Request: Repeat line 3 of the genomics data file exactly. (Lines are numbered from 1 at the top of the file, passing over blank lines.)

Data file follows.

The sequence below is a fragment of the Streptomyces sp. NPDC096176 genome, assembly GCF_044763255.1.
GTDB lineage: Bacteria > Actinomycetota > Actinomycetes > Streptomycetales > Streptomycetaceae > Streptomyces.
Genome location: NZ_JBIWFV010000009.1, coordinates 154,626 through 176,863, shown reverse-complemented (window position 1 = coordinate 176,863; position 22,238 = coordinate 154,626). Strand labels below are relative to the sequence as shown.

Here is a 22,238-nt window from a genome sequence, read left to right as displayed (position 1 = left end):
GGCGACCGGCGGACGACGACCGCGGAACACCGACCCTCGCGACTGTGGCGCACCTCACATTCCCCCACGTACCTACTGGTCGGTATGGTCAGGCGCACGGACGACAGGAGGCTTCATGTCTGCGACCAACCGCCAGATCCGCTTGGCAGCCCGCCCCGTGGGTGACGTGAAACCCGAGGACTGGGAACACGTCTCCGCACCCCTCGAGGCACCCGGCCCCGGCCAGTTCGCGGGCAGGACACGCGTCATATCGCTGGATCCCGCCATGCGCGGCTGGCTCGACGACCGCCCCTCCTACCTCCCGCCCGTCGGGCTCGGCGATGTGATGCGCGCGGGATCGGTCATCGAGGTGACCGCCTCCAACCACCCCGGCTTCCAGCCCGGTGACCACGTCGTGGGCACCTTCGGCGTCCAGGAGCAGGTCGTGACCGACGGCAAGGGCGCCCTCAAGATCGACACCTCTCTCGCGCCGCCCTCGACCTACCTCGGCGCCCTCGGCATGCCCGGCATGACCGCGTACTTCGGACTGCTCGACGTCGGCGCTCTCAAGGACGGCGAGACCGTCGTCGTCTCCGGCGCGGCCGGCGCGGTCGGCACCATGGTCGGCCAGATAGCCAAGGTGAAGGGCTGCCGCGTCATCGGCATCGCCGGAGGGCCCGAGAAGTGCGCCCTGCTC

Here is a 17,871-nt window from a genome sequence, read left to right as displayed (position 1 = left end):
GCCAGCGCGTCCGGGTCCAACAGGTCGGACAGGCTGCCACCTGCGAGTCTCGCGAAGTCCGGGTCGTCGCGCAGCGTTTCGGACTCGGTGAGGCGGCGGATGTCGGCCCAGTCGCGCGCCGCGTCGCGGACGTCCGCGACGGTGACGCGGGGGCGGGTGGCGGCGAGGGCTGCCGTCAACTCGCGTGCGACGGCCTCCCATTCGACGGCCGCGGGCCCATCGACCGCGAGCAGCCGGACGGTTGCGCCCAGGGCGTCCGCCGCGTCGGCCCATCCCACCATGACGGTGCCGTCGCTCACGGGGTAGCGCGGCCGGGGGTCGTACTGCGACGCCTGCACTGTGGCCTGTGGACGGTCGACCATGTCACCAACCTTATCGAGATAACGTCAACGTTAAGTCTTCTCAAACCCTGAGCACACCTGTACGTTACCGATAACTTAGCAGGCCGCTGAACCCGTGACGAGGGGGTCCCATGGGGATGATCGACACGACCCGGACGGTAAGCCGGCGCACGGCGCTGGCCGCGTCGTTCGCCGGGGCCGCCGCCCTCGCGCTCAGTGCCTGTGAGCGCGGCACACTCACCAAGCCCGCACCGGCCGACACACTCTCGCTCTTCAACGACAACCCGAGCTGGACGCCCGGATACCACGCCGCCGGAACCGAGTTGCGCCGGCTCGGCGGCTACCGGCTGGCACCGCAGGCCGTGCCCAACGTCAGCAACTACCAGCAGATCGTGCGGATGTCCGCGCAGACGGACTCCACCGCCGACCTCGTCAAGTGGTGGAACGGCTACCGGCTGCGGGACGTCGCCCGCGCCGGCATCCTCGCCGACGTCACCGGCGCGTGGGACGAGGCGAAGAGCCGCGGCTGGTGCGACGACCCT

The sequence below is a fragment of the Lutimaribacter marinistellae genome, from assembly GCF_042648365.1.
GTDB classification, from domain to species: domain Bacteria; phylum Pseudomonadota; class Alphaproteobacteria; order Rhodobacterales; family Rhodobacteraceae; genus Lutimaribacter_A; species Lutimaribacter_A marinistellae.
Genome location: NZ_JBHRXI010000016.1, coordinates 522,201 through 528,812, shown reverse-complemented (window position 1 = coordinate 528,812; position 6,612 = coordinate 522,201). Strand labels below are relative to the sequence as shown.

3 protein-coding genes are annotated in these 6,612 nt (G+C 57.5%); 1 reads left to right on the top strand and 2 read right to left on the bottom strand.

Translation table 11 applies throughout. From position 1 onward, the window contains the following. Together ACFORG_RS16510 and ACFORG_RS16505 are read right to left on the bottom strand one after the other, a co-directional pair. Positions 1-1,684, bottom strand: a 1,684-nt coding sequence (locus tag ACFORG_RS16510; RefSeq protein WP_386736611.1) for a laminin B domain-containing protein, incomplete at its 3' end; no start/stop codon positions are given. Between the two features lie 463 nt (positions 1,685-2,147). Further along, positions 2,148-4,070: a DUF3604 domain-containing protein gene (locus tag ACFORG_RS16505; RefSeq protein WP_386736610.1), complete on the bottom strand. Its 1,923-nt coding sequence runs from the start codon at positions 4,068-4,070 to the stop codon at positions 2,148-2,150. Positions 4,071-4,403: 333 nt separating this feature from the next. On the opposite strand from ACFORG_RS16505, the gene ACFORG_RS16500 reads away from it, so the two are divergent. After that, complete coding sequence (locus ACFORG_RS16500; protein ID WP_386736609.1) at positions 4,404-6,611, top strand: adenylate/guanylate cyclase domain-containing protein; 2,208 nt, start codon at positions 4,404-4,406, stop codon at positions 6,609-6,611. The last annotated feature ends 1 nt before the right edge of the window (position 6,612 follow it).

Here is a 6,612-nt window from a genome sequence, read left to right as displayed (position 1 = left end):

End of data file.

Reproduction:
Genome location: NZ_JBIWFV010000009.1, coordinates 154,626 through 176,863, shown reverse-complemented (window position 1 = coordinate 176,863; position 22,238 = coordinate 154,626). Strand labels below are relative to the sequence as shown.